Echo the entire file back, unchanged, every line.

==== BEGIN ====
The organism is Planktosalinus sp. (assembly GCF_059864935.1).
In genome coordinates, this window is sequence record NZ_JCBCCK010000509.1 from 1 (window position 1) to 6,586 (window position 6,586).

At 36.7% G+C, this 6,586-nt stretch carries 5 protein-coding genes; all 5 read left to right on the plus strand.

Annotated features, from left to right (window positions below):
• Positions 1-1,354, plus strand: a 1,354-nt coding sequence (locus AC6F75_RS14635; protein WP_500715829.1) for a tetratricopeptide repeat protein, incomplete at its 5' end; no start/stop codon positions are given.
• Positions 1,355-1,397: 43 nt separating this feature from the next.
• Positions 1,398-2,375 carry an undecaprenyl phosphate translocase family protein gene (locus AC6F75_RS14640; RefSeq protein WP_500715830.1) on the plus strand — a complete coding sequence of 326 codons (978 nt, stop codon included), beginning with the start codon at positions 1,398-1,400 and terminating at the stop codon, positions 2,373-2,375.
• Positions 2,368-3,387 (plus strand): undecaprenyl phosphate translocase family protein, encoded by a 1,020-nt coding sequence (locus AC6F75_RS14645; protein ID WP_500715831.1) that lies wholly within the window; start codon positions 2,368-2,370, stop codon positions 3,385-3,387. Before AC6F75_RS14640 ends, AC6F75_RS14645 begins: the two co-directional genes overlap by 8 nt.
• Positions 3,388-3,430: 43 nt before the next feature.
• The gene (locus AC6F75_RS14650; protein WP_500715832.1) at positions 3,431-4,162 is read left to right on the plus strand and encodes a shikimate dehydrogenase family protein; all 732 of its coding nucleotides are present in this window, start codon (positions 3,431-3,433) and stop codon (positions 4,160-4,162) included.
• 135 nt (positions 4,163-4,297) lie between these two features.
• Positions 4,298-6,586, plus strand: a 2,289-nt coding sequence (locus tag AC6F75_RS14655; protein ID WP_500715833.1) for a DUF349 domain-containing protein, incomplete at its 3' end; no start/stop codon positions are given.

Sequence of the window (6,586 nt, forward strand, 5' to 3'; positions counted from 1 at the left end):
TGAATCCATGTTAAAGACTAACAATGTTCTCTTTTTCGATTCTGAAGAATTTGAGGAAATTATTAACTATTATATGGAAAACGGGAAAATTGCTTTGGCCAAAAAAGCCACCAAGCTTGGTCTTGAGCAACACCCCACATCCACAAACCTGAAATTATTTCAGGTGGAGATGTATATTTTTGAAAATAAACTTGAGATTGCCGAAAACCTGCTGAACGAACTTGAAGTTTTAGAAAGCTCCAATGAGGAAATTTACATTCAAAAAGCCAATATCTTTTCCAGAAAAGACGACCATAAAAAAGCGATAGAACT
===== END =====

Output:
The organism is Planktosalinus sp. (assembly GCF_059864935.1).
In genome coordinates, this window is sequence record NZ_JCBCCK010000509.1 from 1 (window position 1) to 6,586 (window position 6,586).

At 36.7% G+C, this 6,586-nt stretch carries 5 protein-coding genes; all 5 read left to right on the plus strand.

Annotated features, from left to right (window positions below):
• Positions 1-1,354, plus strand: a 1,354-nt coding sequence (locus AC6F75_RS14635; protein WP_500715829.1) for a tetratricopeptide repeat protein, incomplete at its 5' end; no start/stop codon positions are given.
• Positions 1,355-1,397: 43 nt separating this feature from the next.
• Positions 1,398-2,375 carry an undecaprenyl phosphate translocase family protein gene (locus AC6F75_RS14640; RefSeq protein WP_500715830.1) on the plus strand — a complete coding sequence of 326 codons (978 nt, stop codon included), beginning with the start codon at positions 1,398-1,400 and terminating at the stop codon, positions 2,373-2,375.
• Positions 2,368-3,387 (plus strand): undecaprenyl phosphate translocase family protein, encoded by a 1,020-nt coding sequence (locus AC6F75_RS14645; protein ID WP_500715831.1) that lies wholly within the window; start codon positions 2,368-2,370, stop codon positions 3,385-3,387. Before AC6F75_RS14640 ends, AC6F75_RS14645 begins: the two co-directional genes overlap by 8 nt.
• Positions 3,388-3,430: 43 nt before the next feature.
• The gene (locus AC6F75_RS14650; protein WP_500715832.1) at positions 3,431-4,162 is read left to right on the plus strand and encodes a shikimate dehydrogenase family protein; all 732 of its coding nucleotides are present in this window, start codon (positions 3,431-3,433) and stop codon (positions 4,160-4,162) included.
• 135 nt (positions 4,163-4,297) lie between these two features.
• Positions 4,298-6,586, plus strand: a 2,289-nt coding sequence (locus tag AC6F75_RS14655; protein ID WP_500715833.1) for a DUF349 domain-containing protein, incomplete at its 3' end; no start/stop codon positions are given.

Sequence of the window (6,586 nt, forward strand, 5' to 3'; positions counted from 1 at the left end):
TGAATCCATGTTAAAGACTAACAATGTTCTCTTTTTCGATTCTGAAGAATTTGAGGAAATTATTAACTATTATATGGAAAACGGGAAAATTGCTTTGGCCAAAAAAGCCACCAAGCTTGGTCTTGAGCAACACCCCACATCCACAAACCTGAAATTATTTCAGGTGGAGATGTATATTTTTGAAAATAAACTTGAGATTGCCGAAAACCTGCTGAACGAACTTGAAGTTTTAGAAAGCTCCAATGAGGAAATTTACATTCAAAAAGCCAATATCTTTTCCAGAAAAGACGACCATAAAAAAGCGATAGAACT